Racial politics: Bush exploits quota issue
Give George Bush his due. At least the man's consistent. He wants to be the "environmental president," yet after 30 months in office, his record in environmental matters remains largely rhetorical. He wants to be the "education president," yet he has failed to introduce a single piece of major legislation that seriously speaks to the crisis in American education. So it is really not so surprising that, to quote Congressman Tom McMillen, Bush "wants to be the civil rights president, but he doesn't want to pass the civil rights bill."
According to the president, the issue is not civil rights; it's quotas. This is strange, as the bill specifically does not "require, encourage or permit an employer to adopt hiring or promotion quotas." In addition, the revised bill makes it significantly easier for a company to defend itself against allegations of unfair hiring practices.
Recall from last fall's campaign the image of the president with his arm around Sen. Jesse Helms. Now what could the president have learned from the good senator? Perhaps this: One can still win elections in the United States by suggesting that black men and women will be taking jobs and promotions from whites - still win, that is, by practicing racial politics.
The Democratic civil rights bill of 1991 is not about quotas. It's about the "F" word; it's about the continuing struggle to ensure fairness in the workplace. Do give George Bush his due ` in his insistence that fairness is a code word for quotas, he is, once again, demonstrating consistency. George Bush knows all about code words. Remember Willie Horton?
John M. Hansen
On June 6, a law-abiding citizen was gunned down on the parking lot of a local area mall. Why? For a lousy $10! How sad and yet how disgusting it is when we learn the alleged gunman is on parole from our prison system. Another beautiful person's life snuffed out because the bleeding-heart members of the Maryland Parole Commission allowed a misfit back into society.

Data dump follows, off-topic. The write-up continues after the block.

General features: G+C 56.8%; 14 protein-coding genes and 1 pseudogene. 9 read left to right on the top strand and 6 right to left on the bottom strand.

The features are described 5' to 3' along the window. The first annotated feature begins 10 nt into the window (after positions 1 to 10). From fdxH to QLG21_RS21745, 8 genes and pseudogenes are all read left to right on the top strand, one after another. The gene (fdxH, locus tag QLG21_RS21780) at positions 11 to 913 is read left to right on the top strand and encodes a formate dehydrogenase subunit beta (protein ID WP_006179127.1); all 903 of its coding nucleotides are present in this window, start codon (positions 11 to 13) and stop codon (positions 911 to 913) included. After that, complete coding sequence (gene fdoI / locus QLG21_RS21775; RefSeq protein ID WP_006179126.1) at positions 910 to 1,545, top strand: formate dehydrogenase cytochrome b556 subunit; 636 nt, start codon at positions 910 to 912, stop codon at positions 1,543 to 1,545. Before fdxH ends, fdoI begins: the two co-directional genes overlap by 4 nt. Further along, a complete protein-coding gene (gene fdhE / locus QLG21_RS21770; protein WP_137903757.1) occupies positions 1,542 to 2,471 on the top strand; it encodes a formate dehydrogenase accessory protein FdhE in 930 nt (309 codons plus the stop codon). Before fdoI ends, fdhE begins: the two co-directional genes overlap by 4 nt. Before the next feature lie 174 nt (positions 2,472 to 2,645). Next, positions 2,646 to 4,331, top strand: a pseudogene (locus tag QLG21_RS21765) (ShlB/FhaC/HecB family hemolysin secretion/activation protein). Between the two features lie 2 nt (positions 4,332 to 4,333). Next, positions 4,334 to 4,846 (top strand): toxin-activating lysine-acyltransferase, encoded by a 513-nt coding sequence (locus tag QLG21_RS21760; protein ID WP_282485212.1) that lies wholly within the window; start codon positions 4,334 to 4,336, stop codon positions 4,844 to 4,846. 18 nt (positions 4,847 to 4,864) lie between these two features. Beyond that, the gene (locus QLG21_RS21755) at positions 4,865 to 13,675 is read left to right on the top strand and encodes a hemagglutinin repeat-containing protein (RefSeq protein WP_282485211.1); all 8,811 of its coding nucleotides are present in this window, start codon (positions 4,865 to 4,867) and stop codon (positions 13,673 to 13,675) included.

This is occurring with regularity. It must be stopped! The Maryland Parole Commission, and the chairman, Paul Davis, must be held accountable for this action. Our elected officials must get involved. However, we hear nothing from them.
John C. Zaruba
I am compelled to speak to the recent brutal murder of a friendly, caring, and God-loving" grandmother on the parking lot of Westview Mall. Although the immediate clamor for strengthening mall security was quite predictable, public outrage should center instead on our convoluted system of justice that is ineffective in deterring crime and punishing criminals. This comes as no surprise, however, when one considers that the criminal justice arena is replete with judges, lawyers, legislators, parole boards and others who wield enormous authority but have virtually no accountability for any lethal consequences of their impotent laws, plea bargains, probated sentences and faulty decisions.
Powerful people in key positions are well-paid for exploiting a system that is badly flawed and fails to ensure the protection of law-abiding citizens. I've heard it explained that society should be grateful simply because these officials are doing the best they can. Nonsense! Criminal injustice has reached epidemic
Stephen E. Evans